WASHINGTON — The Trump administration on Tuesday pledged to provide a future Covid-19 vaccine for free to “vulnerable” Americans unable to afford it.
The remarks constitute the federal government’s most concrete pledge to date about vaccine affordability, which has emerged as a sticking point in recent congressional hearings and in legislation to address the pandemic.
“For any American who is vulnerable, who cannot afford the vaccines, and desires the vaccine, we will provide it for free,” said a Trump administration official, speaking on the condition of anonymity, on a conference call with reporters.
Officials also indicated that commercial insurers have expressed interest in covering vaccines at no cost to their beneficiaries.
Officials also said the federal government would employ a “tiered approach” for distributing a future vaccine to high-risk individuals like elderly Americans, those with pre-existing health conditions, and frontline health care workers. People in those categories would be prioritized such that they received a vaccine before the general public, officials said.
The federal government’s sweeping vaccine-development initiative, known as Operation Warp Speed, aims to distribute 300 million doses of Covid-19 vaccine to Americans by January 2021, the officials said — a nakedly ambitious goal that would shatter records for vaccine development, and that has drawn heavy skepticism from scientists.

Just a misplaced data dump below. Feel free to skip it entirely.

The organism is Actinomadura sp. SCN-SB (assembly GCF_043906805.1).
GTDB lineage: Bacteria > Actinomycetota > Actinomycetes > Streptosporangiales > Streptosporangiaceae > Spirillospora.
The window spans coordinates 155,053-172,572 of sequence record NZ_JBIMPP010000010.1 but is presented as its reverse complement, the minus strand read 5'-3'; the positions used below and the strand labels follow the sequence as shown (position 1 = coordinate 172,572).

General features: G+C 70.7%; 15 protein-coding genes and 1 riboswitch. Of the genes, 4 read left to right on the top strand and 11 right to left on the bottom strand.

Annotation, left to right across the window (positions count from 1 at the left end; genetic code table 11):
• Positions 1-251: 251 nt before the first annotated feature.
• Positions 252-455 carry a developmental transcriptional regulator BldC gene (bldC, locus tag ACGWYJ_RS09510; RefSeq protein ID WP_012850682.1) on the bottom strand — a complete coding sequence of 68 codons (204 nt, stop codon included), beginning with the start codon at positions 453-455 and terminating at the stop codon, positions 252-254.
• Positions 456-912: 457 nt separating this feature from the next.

While some health policy experts aligned with the Democratic party have expressed concerns that the November election could lead to a politicized vaccine-approval process, Trump administration officials maintained that any Covid-19 vaccine still would require approval by normal standards of safety and efficacy.
Officials also stressed that they could not guarantee the year-end deadline with 100% certainty.
Both government and private-sector figures have remained optimistic, however. On Monday, the CEO of the Massachusetts drugmaker Moderna said the company hoped to reveal efficacy data for its Covid-19 vaccine candidate by Thanksgiving. And in briefing materials, the Trump administration has repeatedly expressed hope that a competing vaccine candidate from the British drugmaker AstraZeneca could deliver its first doses to high-risk U.S. patients by October.
The U.S. government has already awarded nearly $500 million to Moderna’s vaccine-development effort, and over $400 million to AstraZeneca’s — though government support for AstraZeneca’s vaccine could reach $1.2 billion.